Does Zeigler offer a way out of this? Yes, in a fashion. He has some suggestions; as one example, we need to voluntarily reduce our energy use faster than supplies deplete. At the same time, he acknowledges that the changes required to avoid the path to totalitarianism are going to require ‘a quantum leap, both in thought and in action’. While they are simple solutions, in a sense, they will require the rich of the world (which includes anyone reading this) to give up much of the material world that they now have. On many fronts, this is something that we are proving daily that we don’t have in us.

This is the kind of book that stays with you long after reading. If you aren’t yet convinced that you should order a copy, at least read this good review.

Economy and Peak Oil04 May 2009 08:58 pm

I just came across Chris Martenson’s The Crash Course, a truly excellent series of presentations about the very special set of problems facing us in the next couple of decades: our growth-dependent economy, the end of cheap energy, and the depletion of a number of important resources.

Much of the information Mr. Martenson covers I was already aware of, and have discussed here, but he explains the ties between these issues in a way that strikes me as profound and jaw-dropping. He has a real gift for distilling a problem to its essence, and explaining rather complex topics in a way that makes them seem almost obvious. He uses examples that provide clarity without drawing false analogies.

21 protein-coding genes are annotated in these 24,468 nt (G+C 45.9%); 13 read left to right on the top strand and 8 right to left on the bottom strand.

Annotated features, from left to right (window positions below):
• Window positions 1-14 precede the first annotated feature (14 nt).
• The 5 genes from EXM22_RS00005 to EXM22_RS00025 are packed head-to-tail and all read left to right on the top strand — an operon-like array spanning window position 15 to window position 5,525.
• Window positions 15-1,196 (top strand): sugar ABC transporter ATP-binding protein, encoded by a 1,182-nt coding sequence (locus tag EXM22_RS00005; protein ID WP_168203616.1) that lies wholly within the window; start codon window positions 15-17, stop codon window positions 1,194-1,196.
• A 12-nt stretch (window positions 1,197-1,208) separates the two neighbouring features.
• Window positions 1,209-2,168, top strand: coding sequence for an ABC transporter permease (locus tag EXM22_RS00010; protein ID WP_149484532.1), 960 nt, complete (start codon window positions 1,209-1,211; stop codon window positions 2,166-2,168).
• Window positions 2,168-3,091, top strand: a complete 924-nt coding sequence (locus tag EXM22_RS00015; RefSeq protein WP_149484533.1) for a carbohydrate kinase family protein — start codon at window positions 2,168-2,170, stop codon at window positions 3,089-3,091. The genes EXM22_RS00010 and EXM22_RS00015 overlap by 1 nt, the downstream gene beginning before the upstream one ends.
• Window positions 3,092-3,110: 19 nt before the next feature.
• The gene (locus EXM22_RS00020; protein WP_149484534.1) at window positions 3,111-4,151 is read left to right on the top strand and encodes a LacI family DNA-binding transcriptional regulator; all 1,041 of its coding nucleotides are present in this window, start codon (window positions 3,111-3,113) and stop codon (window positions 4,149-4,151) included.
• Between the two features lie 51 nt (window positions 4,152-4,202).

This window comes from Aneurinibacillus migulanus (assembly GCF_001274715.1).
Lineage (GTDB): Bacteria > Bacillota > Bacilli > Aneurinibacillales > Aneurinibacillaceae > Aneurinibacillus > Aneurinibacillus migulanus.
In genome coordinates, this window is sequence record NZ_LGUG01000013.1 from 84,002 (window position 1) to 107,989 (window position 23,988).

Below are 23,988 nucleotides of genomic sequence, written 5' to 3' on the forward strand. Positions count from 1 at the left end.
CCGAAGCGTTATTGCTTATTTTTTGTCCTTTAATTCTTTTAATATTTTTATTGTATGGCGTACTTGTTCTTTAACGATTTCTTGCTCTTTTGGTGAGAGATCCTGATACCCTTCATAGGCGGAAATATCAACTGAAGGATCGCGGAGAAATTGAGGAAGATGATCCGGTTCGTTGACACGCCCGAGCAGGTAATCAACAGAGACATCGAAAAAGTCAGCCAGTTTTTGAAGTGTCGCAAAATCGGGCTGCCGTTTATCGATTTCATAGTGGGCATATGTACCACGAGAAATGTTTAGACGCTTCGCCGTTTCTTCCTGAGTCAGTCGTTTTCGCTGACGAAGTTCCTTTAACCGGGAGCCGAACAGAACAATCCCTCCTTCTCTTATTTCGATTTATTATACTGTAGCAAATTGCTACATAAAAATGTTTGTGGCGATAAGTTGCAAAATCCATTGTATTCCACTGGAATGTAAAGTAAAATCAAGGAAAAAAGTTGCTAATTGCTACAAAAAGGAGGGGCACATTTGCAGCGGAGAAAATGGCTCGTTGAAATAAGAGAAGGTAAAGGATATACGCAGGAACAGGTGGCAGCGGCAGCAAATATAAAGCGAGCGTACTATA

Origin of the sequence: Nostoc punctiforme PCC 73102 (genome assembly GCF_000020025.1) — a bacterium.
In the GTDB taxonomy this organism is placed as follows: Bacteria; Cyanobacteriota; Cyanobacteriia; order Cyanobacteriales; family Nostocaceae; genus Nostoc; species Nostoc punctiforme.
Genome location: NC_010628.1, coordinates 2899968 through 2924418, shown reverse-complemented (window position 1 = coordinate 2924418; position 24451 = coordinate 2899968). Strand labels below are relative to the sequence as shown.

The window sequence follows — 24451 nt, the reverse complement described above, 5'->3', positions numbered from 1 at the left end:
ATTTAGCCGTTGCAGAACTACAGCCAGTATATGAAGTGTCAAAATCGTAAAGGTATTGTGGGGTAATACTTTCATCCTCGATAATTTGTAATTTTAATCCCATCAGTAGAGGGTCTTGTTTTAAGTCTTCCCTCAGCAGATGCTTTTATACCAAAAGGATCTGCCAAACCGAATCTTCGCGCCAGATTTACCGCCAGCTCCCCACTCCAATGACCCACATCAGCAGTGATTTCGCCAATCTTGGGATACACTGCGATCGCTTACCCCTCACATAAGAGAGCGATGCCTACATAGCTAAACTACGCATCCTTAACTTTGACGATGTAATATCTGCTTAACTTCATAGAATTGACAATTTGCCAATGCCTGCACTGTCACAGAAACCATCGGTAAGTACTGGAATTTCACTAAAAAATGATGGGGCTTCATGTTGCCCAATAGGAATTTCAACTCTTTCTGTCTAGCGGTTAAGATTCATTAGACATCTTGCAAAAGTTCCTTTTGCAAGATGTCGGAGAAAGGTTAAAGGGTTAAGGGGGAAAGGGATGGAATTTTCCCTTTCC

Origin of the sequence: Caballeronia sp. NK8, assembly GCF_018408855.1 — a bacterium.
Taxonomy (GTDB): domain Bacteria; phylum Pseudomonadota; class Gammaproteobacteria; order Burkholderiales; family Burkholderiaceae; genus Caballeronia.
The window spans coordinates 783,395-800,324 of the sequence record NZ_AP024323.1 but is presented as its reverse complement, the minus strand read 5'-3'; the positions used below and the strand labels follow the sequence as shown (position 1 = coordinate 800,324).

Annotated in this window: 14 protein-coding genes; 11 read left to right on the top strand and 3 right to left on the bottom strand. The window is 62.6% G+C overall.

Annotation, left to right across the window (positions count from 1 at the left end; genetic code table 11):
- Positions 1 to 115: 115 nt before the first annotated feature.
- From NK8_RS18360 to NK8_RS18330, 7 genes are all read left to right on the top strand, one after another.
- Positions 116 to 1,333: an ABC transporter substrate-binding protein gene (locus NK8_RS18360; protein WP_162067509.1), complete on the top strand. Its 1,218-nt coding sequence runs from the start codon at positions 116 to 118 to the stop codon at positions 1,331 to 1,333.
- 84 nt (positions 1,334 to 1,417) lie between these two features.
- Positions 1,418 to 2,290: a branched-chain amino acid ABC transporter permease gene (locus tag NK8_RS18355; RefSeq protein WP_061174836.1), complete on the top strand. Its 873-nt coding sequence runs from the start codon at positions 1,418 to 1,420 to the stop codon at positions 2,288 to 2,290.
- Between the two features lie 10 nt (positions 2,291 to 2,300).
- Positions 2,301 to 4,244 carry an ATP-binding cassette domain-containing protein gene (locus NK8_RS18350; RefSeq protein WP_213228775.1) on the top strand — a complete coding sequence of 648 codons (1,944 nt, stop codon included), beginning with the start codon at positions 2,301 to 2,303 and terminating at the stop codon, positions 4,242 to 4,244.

I urge urge urge you to watch all 20 ‘chapters’ from beginning to end; I’m certain this a 3 1/2 hour investment that will pay for itself many times over.

Despite my urging (what, I didn’t emphasize it enough??), some of you just won’t watch the whole thing. If that describes you, at least catch Chapter 16: Fuzzy Numbers and Chapter 17a: Peak Oil.

Some of the more eye-opening bits for me:

  • The extent to which our current financial system is dependent upon growth. The fractional reserve system we have had for the last several decades will collapse if not ‘fed’ by a continually growing economy.
  • The extent to which figures like CPI and GDP are subject to manipulation. During the last few (Democratic and Republican) administrations, such fundamental metrics as debt as a fraction of GDP have become so twisted as to become almost meaningless. The policy which results can be downright frightening.
Peak Oil29 Mar 2009 04:51 pm

This is the best video I’ve seen on the web about peak oil, the future of our food supply, and permaculture. Required viewing!

Energy Conservation / Renewable Resources and Peak Oil07 Jan 2009 01:10 am

A year ago to the day I first wrote about Peak Oil. Wow, what a year it has been!

In that post I touched on the fact that we cannot count on alternative or renewable sources of energy to bail us out of this predicament:

… And while some renewable energy sources hold promise for supplying some energy, it is likely that in the short term we won’t be able to come anywhere close to meeting demand. For reasons I won’t get into here [...] hydrogen fuel cells and biofuels are not answers but rather dangerous distractions.

Last summer Kurt Cobb wrote an article (which I just came across now) that very clearly explains why this may hold true not only for the short term, but long term as well. The issue is what David Goodstein called the ‘rate of conversion’ problem.

Here is Kurt’s article about the ‘rate of conversion’ problem, which you should consider our required reading assignment for the week  ;-)